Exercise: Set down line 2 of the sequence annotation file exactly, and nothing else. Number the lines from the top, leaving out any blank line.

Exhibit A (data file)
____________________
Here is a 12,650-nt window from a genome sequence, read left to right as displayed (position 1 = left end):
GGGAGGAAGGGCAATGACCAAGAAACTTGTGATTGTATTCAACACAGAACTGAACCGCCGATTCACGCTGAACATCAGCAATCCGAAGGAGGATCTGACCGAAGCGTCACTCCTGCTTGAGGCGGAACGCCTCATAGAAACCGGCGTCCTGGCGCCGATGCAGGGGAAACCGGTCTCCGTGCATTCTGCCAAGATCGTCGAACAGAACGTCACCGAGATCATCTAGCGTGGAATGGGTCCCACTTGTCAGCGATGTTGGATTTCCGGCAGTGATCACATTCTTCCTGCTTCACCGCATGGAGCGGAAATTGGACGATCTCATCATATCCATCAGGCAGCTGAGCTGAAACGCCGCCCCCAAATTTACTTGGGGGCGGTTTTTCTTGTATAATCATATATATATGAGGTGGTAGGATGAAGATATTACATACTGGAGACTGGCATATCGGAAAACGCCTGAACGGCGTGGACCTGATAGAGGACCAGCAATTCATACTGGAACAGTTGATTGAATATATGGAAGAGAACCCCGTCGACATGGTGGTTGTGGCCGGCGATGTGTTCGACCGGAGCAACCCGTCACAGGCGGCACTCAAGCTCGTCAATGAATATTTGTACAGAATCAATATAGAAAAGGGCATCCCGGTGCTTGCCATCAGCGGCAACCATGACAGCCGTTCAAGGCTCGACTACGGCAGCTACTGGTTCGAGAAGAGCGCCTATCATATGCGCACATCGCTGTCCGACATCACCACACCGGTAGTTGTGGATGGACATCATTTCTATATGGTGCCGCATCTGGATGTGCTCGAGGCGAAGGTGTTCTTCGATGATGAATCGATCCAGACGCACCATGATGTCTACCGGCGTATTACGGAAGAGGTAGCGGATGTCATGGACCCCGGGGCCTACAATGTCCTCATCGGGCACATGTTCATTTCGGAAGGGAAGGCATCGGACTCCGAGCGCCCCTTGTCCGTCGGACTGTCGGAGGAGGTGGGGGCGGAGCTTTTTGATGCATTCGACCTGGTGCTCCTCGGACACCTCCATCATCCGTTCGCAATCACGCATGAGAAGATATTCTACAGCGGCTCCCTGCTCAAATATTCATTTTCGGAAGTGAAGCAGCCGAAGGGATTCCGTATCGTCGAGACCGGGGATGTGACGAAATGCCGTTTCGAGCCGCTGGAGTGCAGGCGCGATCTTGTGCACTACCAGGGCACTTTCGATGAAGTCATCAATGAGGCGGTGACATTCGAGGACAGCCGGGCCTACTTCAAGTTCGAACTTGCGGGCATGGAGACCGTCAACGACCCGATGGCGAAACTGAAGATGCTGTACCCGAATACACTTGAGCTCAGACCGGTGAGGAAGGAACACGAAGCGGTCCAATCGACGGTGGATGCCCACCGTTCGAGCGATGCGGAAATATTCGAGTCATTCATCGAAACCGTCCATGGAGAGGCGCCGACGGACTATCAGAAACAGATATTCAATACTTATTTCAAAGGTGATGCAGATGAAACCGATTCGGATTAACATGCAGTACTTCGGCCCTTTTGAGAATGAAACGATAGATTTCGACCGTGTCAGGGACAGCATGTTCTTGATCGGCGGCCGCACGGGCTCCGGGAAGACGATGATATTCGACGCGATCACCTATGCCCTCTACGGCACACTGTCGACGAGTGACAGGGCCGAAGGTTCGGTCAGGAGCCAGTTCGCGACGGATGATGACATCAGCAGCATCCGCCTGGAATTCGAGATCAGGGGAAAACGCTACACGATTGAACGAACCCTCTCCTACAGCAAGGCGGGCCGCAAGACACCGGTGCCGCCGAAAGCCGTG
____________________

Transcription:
GGGAGGAAGGGCAATGACCAAGAAACTTGTGATTGTATTCAACACAGAACTGAACCGCCGATTCACGCTGAACATCAGCAATCCGAAGGAGGATCTGACCGAAGCGTCACTCCTGCTTGAGGCGGAACGCCTCATAGAAACCGGCGTCCTGGCGCCGATGCAGGGGAAACCGGTCTCCGTGCATTCTGCCAAGATCGTCGAACAGAACGTCACCGAGATCATCTAGCGTGGAATGGGTCCCACTTGTCAGCGATGTTGGATTTCCGGCAGTGATCACATTCTTCCTGCTTCACCGCATGGAGCGGAAATTGGACGATCTCATCATATCCATCAGGCAGCTGAGCTGAAACGCCGCCCCCAAATTTACTTGGGGGCGGTTTTTCTTGTATAATCATATATATATGAGGTGGTAGGATGAAGATATTACATACTGGAGACTGGCATATCGGAAAACGCCTGAACGGCGTGGACCTGATAGAGGACCAGCAATTCATACTGGAACAGTTGATTGAATATATGGAAGAGAACCCCGTCGACATGGTGGTTGTGGCCGGCGATGTGTTCGACCGGAGCAACCCGTCACAGGCGGCACTCAAGCTCGTCAATGAATATTTGTACAGAATCAATATAGAAAAGGGCATCCCGGTGCTTGCCATCAGCGGCAACCATGACAGCCGTTCAAGGCTCGACTACGGCAGCTACTGGTTCGAGAAGAGCGCCTATCATATGCGCACATCGCTGTCCGACATCACCACACCGGTAGTTGTGGATGGACATCATTTCTATATGGTGCCGCATCTGGATGTGCTCGAGGCGAAGGTGTTCTTCGATGATGAATCGATCCAGACGCACCATGATGTCTACCGGCGTATTACGGAAGAGGTAGCGGATGTCATGGACCCCGGGGCCTACAATGTCCTCATCGGGCACATGTTCATTTCGGAAGGGAAGGCATCGGACTCCGAGCGCCCCTTGTCCGTCGGACTGTCGGAGGAGGTGGGGGCGGAGCTTTTTGATGCATTCGACCTGGTGCTCCTCGGACACCTCCATCATCCGTTCGCAATCACGCATGAGAAGATATTCTACAGCGGCTCCCTGCTCAAATATTCATTTTCGGAAGTGAAGCAGCCGAAGGGATTCCGTATCGTCGAGACCGGGGATGTGACGAAATGCCGTTTCGAGCCGCTGGAGTGCAGGCGCGATCTTGTGCACTACCAGGGCACTTTCGATGAAGTCATCAATGAGGCGGTGACATTCGAGGACAGCCGGGCCTACTTCAAGTTCGAACTTGCGGGCATGGAGACCGTCAACGACCCGATGGCGAAACTGAAGATGCTGTACCCGAATACACTTGAGCTCAGACCGGTGAGGAAGGAACACGAAGCGGTCCAATCGACGGTGGATGCCCACCGTTCGAGCGATGCGGAAATATTCGAGTCATTCATCGAAACCGTCCATGGAGAGGCGCCGACGGACTATCAGAAACAGATATTCAATACTTATTTCAAAGGTGATGCAGATGAAACCGATTCGGATTAACATGCAGTACTTCGGCCCTTTTGAGAATGAAACGATAGATTTCGACCGTGTCAGGGACAGCATGTTCTTGATCGGCGGCCGCACGGGCTCCGGGAAGACGATGATATTCGACGCGATCACCTATGCCCTCTACGGCACACTGTCGACGAGTGACAGGGCCGAAGGTTCGGTCAGGAGCCAGTTCGCGACGGATGATGACATCAGCAGCATCCGCCTGGAATTCGAGATCAGGGGAAAACGCTACACGATTGAACGAACCCTCTCCTACAGCAAGGCGGGCCGCAAGACACCGGTGCCGCCGAAAGCCGTG